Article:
Break down the silos – Often, the people who make project decisions and the people who are most affected by them work in separate parts of the business and rarely communicate. By breaking down the silos, sharing information, and getting input into project decisions from all departments, you access knowledge and insights from a range of people in different roles, leading to better decisions for the wider business. Again, this is where the right ERP and business management software can help, by giving staff throughout the business access to data and process knowledge from other departments.
Keep track of your projects – Tracking profitability and ROI throughout a project’s life cycle helps identify projects that are not going to plan, and those which are successful enough to be expanded. It’s also critical when it comes to reviewing projects and forecasting future results. The accurate data and up-to-date reporting provided by an ERP system make this much easier and less time consuming.
Think long-term growth, not short-term gains – Making project decisions based on this year’s profits isn’t always the best idea. A recent study showed that companies who prioritised long-term value creation consistently outperform their industry peers in almost every significant financial measure. Among the businesses identified as having a long-term focus, average revenue and growth were 47% and 36% higher, and positive impacts on society and the economy were also significant.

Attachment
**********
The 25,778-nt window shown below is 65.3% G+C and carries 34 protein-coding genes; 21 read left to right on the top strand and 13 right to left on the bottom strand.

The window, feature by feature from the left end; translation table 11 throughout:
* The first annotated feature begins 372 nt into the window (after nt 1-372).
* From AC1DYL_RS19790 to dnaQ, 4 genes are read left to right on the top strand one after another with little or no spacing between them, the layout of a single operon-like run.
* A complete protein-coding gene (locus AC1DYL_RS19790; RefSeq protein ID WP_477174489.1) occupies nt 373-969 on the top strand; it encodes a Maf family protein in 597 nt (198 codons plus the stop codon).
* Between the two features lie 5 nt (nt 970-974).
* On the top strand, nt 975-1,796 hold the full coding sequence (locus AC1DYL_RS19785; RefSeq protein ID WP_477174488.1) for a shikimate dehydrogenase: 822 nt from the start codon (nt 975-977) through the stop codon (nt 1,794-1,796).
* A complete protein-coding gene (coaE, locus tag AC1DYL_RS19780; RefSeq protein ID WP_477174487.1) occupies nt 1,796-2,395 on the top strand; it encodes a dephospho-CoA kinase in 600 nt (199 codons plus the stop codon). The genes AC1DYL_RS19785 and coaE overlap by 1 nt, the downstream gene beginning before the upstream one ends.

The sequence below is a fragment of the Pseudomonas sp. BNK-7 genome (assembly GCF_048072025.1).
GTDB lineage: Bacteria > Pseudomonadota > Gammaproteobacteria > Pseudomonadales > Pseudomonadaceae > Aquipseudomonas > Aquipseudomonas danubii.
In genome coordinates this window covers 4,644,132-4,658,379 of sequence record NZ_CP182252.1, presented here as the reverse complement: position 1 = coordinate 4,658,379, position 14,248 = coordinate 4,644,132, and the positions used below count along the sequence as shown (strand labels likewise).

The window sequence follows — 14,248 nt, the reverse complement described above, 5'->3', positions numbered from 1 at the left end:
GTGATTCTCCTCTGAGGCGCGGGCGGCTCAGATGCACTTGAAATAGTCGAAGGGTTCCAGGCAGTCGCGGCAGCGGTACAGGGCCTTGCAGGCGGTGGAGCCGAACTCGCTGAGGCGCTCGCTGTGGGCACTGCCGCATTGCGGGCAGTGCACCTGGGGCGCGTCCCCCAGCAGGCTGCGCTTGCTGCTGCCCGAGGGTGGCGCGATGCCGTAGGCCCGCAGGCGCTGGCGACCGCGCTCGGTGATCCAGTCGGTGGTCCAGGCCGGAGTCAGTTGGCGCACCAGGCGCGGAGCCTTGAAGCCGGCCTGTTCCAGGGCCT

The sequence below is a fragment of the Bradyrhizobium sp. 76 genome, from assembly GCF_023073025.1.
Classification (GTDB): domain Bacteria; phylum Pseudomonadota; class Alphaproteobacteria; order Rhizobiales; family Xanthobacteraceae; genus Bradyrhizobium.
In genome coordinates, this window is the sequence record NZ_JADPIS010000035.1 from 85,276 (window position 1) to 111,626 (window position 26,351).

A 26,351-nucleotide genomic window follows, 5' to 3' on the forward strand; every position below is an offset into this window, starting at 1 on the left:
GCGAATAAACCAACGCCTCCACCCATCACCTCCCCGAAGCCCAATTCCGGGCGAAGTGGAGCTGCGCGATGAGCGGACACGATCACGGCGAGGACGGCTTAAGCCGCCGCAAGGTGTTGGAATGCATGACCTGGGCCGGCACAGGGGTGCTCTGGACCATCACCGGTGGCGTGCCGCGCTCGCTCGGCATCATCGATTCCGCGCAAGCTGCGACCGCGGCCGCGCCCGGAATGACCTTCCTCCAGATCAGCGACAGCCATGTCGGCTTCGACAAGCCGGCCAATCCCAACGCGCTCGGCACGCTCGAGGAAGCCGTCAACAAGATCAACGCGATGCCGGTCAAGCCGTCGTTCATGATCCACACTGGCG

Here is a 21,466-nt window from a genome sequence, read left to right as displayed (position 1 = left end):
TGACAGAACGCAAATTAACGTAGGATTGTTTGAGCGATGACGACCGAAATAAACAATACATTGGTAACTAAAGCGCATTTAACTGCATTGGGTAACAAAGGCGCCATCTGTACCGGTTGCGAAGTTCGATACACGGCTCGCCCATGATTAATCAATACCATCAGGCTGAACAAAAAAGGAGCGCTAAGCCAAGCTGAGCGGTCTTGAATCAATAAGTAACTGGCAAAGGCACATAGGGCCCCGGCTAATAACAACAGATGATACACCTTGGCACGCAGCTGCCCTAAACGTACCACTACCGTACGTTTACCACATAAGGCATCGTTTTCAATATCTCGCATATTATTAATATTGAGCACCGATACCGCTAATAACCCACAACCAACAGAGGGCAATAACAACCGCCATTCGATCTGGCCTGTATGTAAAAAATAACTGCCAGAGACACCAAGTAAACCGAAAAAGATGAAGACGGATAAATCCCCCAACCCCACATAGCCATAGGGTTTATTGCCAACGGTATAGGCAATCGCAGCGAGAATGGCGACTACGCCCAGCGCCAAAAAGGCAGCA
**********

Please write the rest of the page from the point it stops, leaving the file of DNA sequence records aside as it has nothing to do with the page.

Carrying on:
This means it’s not always best to choose the project promising quick profits. In the long run, the project that meshes with your business mission and offers qualitative results may have more of a positive impact.
Insights and Innovation
Effective, efficient business case evaluation relies on human insight, but software solutions can help make the process run more smoothly. A well-designed ERP software system can help your business evaluate and select new projects by providing up-to-date data, analytical tools, and accurate tracking.
The right ERP system can also help break down silos in your business and serve as a central source of knowledge for your company – which is important when it comes to evaluating a business case. It’s about giving people the information, insight, and analysis they need, when they need it. The rest is up to you.
If your business is looking for a new ERP or business management solution, talk to the MYOB team today.